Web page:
- Annotated Bibliography (5%): Due April 5th
In preparation of your final paper, you will create three entries for an annotated bibliography. You are to choose three critical texts—articles, books, films, recordings—but two must be academic and one must be a book (digital books are fine). Each entry must consist of a bibliographic citation, in MLA or APA format, for the text you’ve chosen, and a one (max two) paragraph annotation, in which you explain the relevance of this text to your chosen essay topic, defining its theoretical position(s). How would this text be useful to you in the critical project you have undertaken for this course? What are its key points? Going back to our discussion on being engaged close readers, what do you take from it?
For a useful resource on Annotated Bibliographies please visit the VIU Library guide on Annotated Bibliographies: http://libguides.viu.ca/annotated
- Long Essay Workshop (5%): Due April 12th
You will come to class with the introductory paragraph that will provide your essay’s projected argument (with a thesis). You will also include an outline (in point form with topic sentences) that shows a critical engagement with secondary criticism. You must also provide a works cited list of four to five sources that extend beyond the assigned readings for the course. You do not need to include any of these sources in your final essay, but they should clearly pertain to your argument and/or focus. You will take this outline to class for a workshop in which you will give and receive feedback and advice from fellow students. We will cover best practices in class leading up this assignment. I will sign a copy of your marked-up workshop, which you will then attach to your final papers. More detailed instructions (and a handout) will be provided.
- Final Paper (25%): Due April 19th
The final research essay will be around 5 pages in length (1500-1800 words), not including a works cited list. You are required to actively engage with three academic secondary sources in the body of this research paper—course material does not count. Please note that although secondary research is a necessary component of this assignment, your own ideas and engagement with these resources, rather than your ability to perform and incorporate research, will be graded. I will be grading this assignment based on well-formulated and focused arguments. More detailed instructions, including a list of possible topics, will be provided and uploaded to D2L. You are encouraged to write an essay on a topic of your own choosing.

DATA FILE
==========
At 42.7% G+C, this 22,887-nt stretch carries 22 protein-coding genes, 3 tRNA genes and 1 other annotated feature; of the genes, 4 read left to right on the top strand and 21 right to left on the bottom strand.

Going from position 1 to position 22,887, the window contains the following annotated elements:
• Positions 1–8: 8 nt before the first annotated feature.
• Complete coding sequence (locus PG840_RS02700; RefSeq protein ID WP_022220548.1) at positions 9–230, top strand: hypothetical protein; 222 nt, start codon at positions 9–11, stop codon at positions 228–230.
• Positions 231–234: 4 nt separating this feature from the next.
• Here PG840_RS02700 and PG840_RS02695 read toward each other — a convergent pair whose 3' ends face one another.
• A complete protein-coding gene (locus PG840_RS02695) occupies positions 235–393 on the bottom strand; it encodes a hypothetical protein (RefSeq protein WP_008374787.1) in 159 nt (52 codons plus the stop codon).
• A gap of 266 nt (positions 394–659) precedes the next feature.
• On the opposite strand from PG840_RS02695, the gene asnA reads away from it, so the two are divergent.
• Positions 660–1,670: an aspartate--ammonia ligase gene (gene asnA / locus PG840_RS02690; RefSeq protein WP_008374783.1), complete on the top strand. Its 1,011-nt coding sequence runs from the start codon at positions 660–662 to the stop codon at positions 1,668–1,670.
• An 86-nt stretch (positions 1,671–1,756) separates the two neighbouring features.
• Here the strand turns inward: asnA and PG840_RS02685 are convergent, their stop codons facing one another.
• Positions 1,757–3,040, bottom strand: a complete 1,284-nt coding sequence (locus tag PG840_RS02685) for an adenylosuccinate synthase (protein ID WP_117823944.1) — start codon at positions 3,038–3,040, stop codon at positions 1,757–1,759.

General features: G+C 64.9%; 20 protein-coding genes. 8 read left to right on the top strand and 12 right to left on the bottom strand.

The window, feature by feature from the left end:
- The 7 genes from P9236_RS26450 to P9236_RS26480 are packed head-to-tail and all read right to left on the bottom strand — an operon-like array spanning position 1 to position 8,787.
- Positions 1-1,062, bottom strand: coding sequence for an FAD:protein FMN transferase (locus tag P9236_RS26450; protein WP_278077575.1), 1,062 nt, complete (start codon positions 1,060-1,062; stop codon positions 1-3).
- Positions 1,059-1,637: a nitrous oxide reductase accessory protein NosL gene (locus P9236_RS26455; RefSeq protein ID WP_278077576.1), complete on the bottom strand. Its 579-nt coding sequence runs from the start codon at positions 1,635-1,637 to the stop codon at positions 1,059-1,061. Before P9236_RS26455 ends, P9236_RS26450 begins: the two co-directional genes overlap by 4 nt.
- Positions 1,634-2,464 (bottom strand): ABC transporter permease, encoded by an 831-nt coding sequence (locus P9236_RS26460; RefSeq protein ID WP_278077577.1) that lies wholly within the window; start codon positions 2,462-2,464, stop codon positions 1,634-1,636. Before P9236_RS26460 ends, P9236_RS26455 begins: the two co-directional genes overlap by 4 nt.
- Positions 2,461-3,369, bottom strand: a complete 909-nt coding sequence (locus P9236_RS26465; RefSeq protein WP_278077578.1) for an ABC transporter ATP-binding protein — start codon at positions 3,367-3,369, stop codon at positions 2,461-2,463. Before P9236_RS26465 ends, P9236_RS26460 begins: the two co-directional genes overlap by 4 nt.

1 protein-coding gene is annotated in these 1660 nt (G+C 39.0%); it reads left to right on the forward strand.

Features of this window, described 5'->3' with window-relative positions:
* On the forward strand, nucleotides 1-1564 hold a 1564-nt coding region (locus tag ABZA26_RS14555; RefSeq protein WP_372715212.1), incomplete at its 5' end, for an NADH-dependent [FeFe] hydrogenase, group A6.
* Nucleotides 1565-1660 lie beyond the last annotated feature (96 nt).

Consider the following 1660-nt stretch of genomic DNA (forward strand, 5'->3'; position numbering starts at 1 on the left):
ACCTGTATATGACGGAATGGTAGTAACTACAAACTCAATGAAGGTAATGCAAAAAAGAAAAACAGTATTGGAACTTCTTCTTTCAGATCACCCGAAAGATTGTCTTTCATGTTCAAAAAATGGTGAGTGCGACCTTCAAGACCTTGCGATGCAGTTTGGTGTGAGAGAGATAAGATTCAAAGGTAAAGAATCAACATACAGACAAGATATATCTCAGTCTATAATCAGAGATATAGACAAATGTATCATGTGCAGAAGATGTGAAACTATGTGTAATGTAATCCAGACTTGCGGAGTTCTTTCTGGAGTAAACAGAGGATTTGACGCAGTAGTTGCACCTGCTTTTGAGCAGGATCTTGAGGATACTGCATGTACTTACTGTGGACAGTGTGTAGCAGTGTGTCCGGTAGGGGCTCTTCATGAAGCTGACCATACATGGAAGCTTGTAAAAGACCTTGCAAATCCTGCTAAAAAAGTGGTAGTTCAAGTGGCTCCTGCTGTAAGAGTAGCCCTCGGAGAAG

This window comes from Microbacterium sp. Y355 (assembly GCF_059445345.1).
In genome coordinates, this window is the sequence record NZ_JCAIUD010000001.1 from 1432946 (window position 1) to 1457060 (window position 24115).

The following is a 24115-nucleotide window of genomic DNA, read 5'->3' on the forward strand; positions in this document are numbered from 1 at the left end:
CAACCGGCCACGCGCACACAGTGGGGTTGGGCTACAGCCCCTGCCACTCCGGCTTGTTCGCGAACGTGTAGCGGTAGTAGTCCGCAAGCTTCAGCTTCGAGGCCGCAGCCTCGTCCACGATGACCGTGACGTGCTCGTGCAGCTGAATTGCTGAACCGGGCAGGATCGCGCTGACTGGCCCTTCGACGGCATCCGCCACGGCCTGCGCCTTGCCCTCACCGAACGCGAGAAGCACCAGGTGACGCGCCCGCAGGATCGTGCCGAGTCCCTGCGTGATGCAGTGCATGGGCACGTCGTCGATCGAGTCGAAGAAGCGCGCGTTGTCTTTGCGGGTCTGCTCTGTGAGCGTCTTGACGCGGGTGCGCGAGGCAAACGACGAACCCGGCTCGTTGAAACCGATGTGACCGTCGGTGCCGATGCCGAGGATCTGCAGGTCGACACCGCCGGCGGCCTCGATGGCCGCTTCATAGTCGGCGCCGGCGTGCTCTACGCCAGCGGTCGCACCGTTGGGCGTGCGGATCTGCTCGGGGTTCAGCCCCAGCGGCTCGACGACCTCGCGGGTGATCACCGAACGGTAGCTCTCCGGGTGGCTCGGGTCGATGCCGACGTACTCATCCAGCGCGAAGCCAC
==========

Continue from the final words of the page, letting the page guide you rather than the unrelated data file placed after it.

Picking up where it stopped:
- Final Exam (20%): April 26th
Part passage analysis / essay (focused primarily on Atwood’s Oryx and Crake).
Please note that this schedule is subject to change as the term progresses.
Introduction: Course outline; Expectations; Departmental grading policies
Writing: Planning; Reading to form an interpretation
Discuss: “Nose Dive” from Black Mirror
Approaching an essay assignment; Discussion of short essay assignment, due March 1st; Writing About Texts” (Broadview Guide 47-52)
Discuss: Thomas King, “You’ll Never Believe” (I) and “What is it About Us” (V)
Listening: Thomas King
All King audio, here.
Writing: Using appropriate and inclusive language (see Broadview Guide 63-80); Summary versus synthesis; Evaluating sources; Constructing reasonable arguments; Thesis Statements (see Broadview Guide 32-33)
Start Blade Runner
A short analysis of Blade Runner by Steven Benedict:
Writing: Avoiding plagiarism (Broadview Guide 175-78); Integrating sources using MLA-style documentation (skim Broadview Guide 190-241)
In-class exercises for MLA and APA style
Discuss: Blade Runner
Short formal five-paragraph essay due (500-750 words)
Discuss Ronald Wright Part I
Library orientation with VIU research librarian in Lab. 130 @ 4:30 pm
Audio of A Short History of Progress
Writing: Avoiding fragments and run-ons
Discuss: Ronald Wright Part IV and V
Surviving Progress (documentary); review Midterm and Annotated Bibliography
Midterm Exam (first half)
Writing: Paragraphing (see Broadview Guide 14-15)
Discuss: Margaret Atwood, Oryx & Crake (pgs. 1-46, Chapters 1-3)
Peer-Review Workshop for research paper
Writing: Apostrophe (Broadview Guide 139-140) and Comma usage (132-135)
Discuss: Oryx and Crake (read until page 280, chapters 7-11)
Discuss: Oryx and Crake (finish novel, chapters 12-15); exam review
Atwood on the Hunger for God.